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John16v

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advantages

 

superchanrge gives more power thro out the rev range

turbo gives more power than a supercharger

throttle bodies just let you have more air in to the engine

 

diadvantages

 

super chanrger uses power from the ening to work so not Good in the long run

turbo has turbo lag and only work for bout 2-2.5k revs

throttle body only lets yu suck more air in so not has powerful as the other two

 

(My choice o any of these woul be a turbo i have a booklet from my ford technition traing and the info i have given you is in this booklet i have)

 

 

nope this is helpfull

 

(sorry if a bit long)

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ill let u know in a couple of weeks how easy it is to drive  :innocent:

 

Second thoughts; SuperCharge it !! Evo doesnt have any escort wiv superchargers do they ?? Then we got turbos mk6, TB mk6 :D

 

 

I looked into it ages ago, wasnt feasable then, coundnt find a supercharger to fit

 

If we could, I could well have been the owner of Dave W's car and it would have been supercharged :))

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I've got a Visteon VTES electric supercharger unit sitting in my room, gives a far faster spin up rate and is far lower maintenance than a mechanical supercharger. Spins to 70000 rpm in 0.08 seconds. Requires a second battery due to the I^2R losses in the power cables, but may well be a more sensible option than a normal belt driven supercharger plus its far easier to fit.

 

It'll also fit anything from a 1.1 popular fiesta, to a 2300 DOHC Zetec. Good eh? Now I just gotta get a manifold made for it and it may well go on. I'm rapid prototyping a manifold shortly out of ally so that should be done soon. Workin on the map for it. Can't quite get the torque curves right and am struggling to get the fueling right.

 

Will let you know how it goes!!

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I've got a Visteon VTES electric supercharger unit sitting in my room, gives a far faster spin up rate and is far lower maintenance than a mechanical supercharger. Spins to 70000 rpm in 0.08 seconds. Requires a second battery due to the I^2R losses in the power cables, but may well be a more sensible option than a normal belt driven supercharger plus its far easier to fit.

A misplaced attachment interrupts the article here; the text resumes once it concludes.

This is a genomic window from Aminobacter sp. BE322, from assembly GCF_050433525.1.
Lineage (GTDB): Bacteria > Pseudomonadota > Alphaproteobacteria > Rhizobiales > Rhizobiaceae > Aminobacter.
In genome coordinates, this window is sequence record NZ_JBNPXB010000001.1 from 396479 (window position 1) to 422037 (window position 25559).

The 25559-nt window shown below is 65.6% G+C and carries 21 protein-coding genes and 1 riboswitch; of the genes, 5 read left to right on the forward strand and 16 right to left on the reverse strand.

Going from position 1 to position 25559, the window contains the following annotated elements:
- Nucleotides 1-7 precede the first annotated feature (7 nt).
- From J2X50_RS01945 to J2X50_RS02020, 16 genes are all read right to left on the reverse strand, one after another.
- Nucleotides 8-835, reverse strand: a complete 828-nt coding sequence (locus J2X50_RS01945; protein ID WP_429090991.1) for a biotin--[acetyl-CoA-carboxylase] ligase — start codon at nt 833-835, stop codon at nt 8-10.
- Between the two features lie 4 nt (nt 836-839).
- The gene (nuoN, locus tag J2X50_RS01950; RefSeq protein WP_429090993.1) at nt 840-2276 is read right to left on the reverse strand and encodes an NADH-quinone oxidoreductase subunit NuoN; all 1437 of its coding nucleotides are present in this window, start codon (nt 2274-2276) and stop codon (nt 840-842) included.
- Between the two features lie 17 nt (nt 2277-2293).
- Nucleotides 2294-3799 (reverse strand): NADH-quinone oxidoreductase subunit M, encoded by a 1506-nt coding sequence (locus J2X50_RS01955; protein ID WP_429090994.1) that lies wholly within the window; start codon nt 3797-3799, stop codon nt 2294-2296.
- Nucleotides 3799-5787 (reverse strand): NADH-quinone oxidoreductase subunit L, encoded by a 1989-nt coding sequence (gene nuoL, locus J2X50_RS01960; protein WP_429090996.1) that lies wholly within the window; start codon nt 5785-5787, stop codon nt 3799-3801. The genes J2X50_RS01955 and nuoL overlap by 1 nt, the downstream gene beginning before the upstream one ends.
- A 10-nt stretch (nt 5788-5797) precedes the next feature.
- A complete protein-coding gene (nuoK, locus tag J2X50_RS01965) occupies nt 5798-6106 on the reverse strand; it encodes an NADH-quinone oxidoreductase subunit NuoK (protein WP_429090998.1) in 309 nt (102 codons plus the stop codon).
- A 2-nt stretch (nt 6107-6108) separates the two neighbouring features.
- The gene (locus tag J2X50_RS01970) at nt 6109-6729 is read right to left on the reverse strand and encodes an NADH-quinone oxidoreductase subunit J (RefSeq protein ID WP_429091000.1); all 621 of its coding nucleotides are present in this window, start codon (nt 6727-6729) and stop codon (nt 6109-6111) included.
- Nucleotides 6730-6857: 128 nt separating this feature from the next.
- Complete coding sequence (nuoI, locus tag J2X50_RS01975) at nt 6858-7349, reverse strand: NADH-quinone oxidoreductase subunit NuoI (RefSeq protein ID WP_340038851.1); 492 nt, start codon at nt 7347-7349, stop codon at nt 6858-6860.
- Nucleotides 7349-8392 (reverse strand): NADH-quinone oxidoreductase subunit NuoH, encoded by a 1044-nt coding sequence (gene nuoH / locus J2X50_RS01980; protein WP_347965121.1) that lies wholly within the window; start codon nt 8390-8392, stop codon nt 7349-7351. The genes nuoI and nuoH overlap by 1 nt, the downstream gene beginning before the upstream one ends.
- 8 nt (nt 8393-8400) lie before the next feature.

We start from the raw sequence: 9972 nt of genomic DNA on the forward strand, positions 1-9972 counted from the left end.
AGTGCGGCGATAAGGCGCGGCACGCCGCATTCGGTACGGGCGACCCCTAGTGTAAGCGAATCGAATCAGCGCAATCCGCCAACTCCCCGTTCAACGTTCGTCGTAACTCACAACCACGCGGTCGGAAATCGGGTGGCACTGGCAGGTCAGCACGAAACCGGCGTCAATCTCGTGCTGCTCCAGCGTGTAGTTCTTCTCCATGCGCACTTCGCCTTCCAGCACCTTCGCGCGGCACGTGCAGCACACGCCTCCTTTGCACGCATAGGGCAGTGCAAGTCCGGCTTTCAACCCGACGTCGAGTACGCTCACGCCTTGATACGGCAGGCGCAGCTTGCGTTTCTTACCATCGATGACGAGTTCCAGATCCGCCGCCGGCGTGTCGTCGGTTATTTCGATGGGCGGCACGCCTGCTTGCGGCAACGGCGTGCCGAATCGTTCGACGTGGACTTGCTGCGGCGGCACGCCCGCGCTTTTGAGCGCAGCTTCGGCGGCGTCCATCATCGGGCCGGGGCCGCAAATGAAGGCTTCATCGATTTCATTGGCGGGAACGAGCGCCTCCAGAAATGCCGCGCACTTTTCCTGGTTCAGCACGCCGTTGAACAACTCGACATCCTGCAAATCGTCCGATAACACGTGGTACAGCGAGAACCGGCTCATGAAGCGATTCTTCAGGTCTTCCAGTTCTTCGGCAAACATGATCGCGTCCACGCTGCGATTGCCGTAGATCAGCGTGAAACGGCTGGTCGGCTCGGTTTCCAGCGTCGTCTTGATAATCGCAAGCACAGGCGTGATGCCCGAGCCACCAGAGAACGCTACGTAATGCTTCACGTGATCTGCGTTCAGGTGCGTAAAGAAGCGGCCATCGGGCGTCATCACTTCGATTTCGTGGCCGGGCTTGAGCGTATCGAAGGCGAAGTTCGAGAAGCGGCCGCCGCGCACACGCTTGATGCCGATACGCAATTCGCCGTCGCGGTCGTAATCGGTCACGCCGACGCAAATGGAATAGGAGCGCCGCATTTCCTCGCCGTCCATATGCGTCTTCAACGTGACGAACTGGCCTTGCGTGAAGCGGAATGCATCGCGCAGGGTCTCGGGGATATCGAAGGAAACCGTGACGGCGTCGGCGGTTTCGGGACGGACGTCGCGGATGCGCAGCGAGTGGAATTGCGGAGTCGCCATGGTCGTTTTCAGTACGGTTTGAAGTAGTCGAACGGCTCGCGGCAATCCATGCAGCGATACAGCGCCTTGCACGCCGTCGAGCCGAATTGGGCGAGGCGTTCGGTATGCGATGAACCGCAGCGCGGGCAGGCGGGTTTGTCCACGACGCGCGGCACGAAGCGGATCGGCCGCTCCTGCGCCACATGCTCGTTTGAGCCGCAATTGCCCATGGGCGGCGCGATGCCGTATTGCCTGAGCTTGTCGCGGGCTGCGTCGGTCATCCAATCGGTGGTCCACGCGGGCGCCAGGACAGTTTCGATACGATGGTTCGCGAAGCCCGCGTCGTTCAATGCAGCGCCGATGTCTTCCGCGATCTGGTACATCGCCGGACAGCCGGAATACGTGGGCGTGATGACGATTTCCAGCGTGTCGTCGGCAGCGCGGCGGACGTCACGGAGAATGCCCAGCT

It'll also fit anything from a 1.1 popular fiesta, to a 2300 DOHC Zetec. Good eh? Now I just gotta get a manifold made for it and it may well go on. I'm rapid prototyping a manifold shortly out of ally so that should be done soon. Workin on the map for it. Can't quite get the torque curves right and am struggling to get the fueling right.

 

Will let you know how it goes!!

 

 

is this just summat that goes in line somewhere along the induction route? ?(

 

 

and theres no such thing as a 2300 DOHC Zetec ?( ;)

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I've got a Visteon VTES electric supercharger unit sitting in my room, gives a far faster spin up rate and is far lower maintenance than a mechanical supercharger. Spins to 70000 rpm in 0.08 seconds. Requires a second battery due to the I^2R losses in the power cables, but may well be a more sensible option than a normal belt driven supercharger plus its far easier to fit.

 

It'll also fit anything from a 1.1 popular fiesta, to a 2300 DOHC Zetec. Good eh? Now I just gotta get a manifold made for it and it may well go on. I'm rapid prototyping a manifold shortly out of ally so that should be done soon. Workin on the map for it. Can't quite get the torque curves right and am struggling to get the fueling right.

 

Will let you know how it goes!!

 

 

is this just summat that goes in line somewhere along the induction route? ?(

 

 

and theres no such thing as a 2300 DOHC Zetec ?( ;)

 

 

think he means the 2.3 galaxy engine lee ?(